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B cellsZoomA-Z

Subject - Immunology

B cells (B lymphocytes) are the antibody-producing cells of the immune system. Every B cell produces only one type of antibody, which is directed against a specific epitope.

The production of antibodies begins when the B cell has recognized its specific antigen and has simultaneously been stimulated with cytokines by a T helper cell that has also recognized the antigen. The B cell, which is still immature, then begins to divide (one cell division every 18 hours) and to build up the cell apparatus for protein biosynthesis. A B cell that has fully matured after 4-5 days is called a plasma cell; 90-95 % of the proteins it produces are antibodies. It secretes up to 2,000 antibodies every second (20,000 mRNA for 200,000 ribosomes per cell).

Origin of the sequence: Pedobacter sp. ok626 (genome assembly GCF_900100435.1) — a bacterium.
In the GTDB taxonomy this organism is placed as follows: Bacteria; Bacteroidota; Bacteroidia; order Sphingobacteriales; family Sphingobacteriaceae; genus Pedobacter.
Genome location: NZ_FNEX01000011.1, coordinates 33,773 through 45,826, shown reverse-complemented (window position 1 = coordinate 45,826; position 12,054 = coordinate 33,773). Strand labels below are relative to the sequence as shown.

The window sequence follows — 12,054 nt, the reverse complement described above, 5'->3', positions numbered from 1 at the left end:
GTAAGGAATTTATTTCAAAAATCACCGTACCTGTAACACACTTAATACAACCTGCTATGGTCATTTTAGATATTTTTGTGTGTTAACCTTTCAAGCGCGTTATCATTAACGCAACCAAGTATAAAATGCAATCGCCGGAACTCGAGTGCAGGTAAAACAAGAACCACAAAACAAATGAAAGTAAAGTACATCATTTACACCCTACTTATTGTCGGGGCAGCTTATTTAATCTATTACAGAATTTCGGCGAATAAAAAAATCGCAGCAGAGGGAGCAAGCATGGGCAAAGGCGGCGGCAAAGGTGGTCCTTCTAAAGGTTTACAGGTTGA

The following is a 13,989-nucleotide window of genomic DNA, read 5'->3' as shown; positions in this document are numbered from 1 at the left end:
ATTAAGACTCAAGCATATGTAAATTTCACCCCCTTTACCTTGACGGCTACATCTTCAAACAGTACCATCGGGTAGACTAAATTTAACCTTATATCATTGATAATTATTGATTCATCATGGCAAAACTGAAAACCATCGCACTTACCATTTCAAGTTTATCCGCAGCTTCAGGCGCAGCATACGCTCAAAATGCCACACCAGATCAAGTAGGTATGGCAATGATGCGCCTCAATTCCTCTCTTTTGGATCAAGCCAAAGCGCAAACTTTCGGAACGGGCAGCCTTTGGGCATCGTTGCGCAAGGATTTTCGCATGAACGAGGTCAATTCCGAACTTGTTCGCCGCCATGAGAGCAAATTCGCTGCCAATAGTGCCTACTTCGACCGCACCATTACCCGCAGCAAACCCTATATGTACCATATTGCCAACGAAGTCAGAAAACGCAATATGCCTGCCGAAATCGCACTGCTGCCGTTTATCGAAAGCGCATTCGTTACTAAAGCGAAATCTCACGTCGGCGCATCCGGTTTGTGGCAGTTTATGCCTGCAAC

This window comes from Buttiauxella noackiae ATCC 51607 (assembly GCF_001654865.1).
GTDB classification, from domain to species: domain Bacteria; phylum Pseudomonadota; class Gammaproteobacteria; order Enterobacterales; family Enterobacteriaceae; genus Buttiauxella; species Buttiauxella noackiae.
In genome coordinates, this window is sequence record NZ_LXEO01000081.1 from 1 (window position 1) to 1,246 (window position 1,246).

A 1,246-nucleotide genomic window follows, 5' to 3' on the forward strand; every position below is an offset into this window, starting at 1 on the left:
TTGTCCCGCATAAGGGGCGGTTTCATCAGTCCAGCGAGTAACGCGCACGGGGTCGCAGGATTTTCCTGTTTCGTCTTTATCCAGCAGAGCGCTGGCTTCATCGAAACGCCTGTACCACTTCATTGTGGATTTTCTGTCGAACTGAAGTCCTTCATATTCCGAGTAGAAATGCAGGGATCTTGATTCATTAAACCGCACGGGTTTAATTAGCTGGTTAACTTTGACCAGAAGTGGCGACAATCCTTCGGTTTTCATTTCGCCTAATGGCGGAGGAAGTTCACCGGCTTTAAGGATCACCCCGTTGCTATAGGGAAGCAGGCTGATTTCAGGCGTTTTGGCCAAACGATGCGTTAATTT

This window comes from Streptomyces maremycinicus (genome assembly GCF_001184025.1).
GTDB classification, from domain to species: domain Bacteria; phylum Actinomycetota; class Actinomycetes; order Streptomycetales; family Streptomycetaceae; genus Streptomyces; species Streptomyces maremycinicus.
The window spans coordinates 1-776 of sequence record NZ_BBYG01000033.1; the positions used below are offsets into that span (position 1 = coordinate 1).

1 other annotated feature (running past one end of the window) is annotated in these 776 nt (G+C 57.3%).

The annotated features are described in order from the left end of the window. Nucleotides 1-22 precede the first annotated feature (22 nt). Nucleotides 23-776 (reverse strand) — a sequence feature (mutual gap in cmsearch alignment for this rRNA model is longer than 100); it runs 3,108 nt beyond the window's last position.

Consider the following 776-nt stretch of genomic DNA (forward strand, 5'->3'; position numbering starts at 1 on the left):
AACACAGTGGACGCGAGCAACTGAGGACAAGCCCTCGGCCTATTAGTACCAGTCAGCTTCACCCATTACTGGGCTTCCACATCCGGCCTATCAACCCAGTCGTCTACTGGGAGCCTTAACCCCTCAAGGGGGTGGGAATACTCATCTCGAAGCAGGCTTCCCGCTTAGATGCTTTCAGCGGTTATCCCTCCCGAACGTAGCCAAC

After this type of immune reaction, some B cells remain in a late, inactive, pre-plasma cell state. With renewed antigen contact, these memory B cells can mature into plasma cells much faster to battle the antigen with antibodies within a much shorter time span. Memory B cells are an important part of the immunological memory formed upon vaccination.

The "B" in B cell is derived from bone marrow, which is where the B cells are formed from blood stem cells.

See also: T cells , antigen-presenting cells

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